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Monday, November 7, 2011

The Great Car Seat Debate

Now that C is one, I've been asked by several people when we plan on turning his car seat around to face forward in the car. The truth is that we have no plans to move his car seat any time soon.

For some reason, the whole car seat thing gets Moms all in a tizzy, so let me preface this post by saying this is my own opinion and the information I've gathered from our pediatrician and various online safety sites. I'm going to talk about what we plan on doing as a family and why. Chill. Moving on.

Before I had C, if you would have asked me about car seats, I would have told you that kids get turned around forward facing when their legs his the back of the seat. This is a very common misconception and one that can lead you to make a potentially scary decision. While most states have a MINIMUM age and weight requirement (1 year and 20lbs), the American Academy for Pediatrics, the Child Passenger Safety Organization, the National Highway Traffic Safety Administration, and many other child health organizations agree that children should stay rear facing until they outgrow the weight limit of their convertible car seat. For many newer convertible seats, this is close to 40lbs. Twice the legal minimum.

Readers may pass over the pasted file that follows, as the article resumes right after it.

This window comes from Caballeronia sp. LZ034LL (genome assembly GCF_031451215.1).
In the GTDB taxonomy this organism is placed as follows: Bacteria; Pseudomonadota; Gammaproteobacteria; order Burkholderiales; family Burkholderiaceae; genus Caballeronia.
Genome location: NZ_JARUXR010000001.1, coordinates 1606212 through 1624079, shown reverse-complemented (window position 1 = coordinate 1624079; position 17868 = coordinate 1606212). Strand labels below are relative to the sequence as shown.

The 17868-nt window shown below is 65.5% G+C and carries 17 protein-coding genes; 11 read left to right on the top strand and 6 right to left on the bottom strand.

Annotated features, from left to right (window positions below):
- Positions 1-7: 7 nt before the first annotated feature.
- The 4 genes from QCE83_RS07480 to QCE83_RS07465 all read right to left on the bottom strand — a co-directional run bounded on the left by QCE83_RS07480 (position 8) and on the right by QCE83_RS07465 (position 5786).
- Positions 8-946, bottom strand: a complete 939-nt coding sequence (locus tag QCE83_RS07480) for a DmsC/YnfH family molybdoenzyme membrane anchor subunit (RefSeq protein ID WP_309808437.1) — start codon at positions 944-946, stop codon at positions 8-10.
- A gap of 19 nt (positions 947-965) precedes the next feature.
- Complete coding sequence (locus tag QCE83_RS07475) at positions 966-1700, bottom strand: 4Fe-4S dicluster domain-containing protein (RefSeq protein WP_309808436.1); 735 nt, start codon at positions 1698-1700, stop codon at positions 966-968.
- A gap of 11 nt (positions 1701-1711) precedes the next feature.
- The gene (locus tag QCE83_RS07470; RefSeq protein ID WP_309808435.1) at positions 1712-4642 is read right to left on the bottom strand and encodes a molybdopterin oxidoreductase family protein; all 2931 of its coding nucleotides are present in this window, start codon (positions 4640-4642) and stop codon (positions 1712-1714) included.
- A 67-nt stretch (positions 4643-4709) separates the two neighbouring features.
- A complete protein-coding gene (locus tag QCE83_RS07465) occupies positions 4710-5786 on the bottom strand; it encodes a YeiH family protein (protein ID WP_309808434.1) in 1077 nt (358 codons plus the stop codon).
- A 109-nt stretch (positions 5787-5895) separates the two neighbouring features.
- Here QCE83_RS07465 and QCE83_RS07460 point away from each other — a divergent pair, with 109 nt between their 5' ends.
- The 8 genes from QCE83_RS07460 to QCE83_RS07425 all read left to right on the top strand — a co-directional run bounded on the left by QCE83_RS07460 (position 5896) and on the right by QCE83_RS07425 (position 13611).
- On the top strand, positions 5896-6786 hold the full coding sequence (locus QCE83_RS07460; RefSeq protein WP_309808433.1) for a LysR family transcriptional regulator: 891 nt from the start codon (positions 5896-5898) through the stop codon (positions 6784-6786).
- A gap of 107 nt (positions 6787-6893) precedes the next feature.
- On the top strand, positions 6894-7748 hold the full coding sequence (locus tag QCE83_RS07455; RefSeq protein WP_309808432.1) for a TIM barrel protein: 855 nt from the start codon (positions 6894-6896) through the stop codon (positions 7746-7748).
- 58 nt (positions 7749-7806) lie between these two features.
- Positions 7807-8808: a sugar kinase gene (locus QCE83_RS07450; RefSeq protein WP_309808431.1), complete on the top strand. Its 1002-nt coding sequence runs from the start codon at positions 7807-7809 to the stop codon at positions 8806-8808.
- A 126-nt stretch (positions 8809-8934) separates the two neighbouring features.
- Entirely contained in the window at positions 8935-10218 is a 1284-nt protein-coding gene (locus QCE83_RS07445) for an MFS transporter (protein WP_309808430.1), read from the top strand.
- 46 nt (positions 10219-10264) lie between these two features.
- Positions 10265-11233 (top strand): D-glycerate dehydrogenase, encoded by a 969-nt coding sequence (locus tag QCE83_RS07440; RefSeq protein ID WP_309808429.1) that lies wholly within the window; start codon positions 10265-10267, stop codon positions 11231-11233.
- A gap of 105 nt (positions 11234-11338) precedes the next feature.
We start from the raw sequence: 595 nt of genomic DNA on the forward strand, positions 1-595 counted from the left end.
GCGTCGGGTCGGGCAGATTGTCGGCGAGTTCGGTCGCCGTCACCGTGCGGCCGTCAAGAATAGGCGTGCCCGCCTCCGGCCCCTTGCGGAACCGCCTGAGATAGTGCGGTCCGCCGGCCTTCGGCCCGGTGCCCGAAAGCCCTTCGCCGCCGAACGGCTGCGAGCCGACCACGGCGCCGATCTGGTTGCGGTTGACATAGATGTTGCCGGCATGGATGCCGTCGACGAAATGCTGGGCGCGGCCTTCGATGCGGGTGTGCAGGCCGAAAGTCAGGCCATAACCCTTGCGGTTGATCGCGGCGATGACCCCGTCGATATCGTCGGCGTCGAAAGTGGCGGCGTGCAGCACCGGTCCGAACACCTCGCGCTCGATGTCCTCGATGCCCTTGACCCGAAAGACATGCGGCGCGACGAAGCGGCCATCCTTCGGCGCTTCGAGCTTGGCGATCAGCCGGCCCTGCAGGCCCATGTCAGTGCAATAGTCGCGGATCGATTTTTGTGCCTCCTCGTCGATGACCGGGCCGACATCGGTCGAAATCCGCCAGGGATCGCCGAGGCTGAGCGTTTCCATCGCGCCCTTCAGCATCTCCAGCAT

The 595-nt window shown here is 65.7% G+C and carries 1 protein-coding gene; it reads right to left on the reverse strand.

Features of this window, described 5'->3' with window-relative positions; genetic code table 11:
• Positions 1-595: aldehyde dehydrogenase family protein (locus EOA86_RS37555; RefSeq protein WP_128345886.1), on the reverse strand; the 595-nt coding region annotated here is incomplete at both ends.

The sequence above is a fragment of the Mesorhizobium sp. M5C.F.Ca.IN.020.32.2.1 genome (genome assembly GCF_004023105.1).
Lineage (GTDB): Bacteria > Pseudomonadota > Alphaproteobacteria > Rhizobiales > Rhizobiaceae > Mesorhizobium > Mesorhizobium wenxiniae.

Vintage Charlie gives his car seat two thumbs up!
"But if we are in a crash, won't my child break their legs?" The Child Passanger Safety Organization reported that not a single incident of broken legs or hips has resulted from a properly restrained child sitting rear facing during a crash. I was surprised to read that too. Regardless, a broken leg can be healed. A severed spinal cord or serious head trauma cannot. Plus, kids sit with their legs folded up anyway. Ever see a kid sitting on the floor playing with their legs straight out in front of them? Not really. If you're curious what a bigger kid looks like in a car seat, the CPS has a great gallery of children happily sitting in their rear facing seats - some of them four and five years old!

Then, there are the videos. If the experts don't convinced you, the videos will at least make you think twice. During a crash, the force exerted on a child sitting forward facing is tremendous. A child's head makes up around 25% of their entire body weight. In comparison, an adult's head is only about 6%. That's a lot of weight being thrown around. When rear facing, the child is pressed into the seat and rides out the crash without jerking around. Forward facing ends up looking like this. Yes, this is a properly restrained dummy in a tightened up car seat.

Forward Facing Crash Test

Rear Facing Crash Test

In the second video the child hardly moves. Its amazing. In the first, the child risks something called internal decapitation amongst other blunt force traumas.
Knowing this information and taking into consideration C's small stature it was a no brainer to keep him rear facing as long as possible. Would it make it easier to put him in and take him out? Maybe. Would it be easier to adjust the car seat straps? Probably. But a slight convenience for me is not worth risking my child's life. That's all there is.

C currently rides in style in his Graco My Ride 65 convertible car seat. It is rated for 5lbs to 40lbs rear facing and 20lbs to 65lbs. forward facing. He is currently 22lbs. and therefore has 18lbs to go. Taking into consideration the typical slow down in weight gain after 12 months, he'll probably still fit in it beyond 2 years old and that's fine by me!

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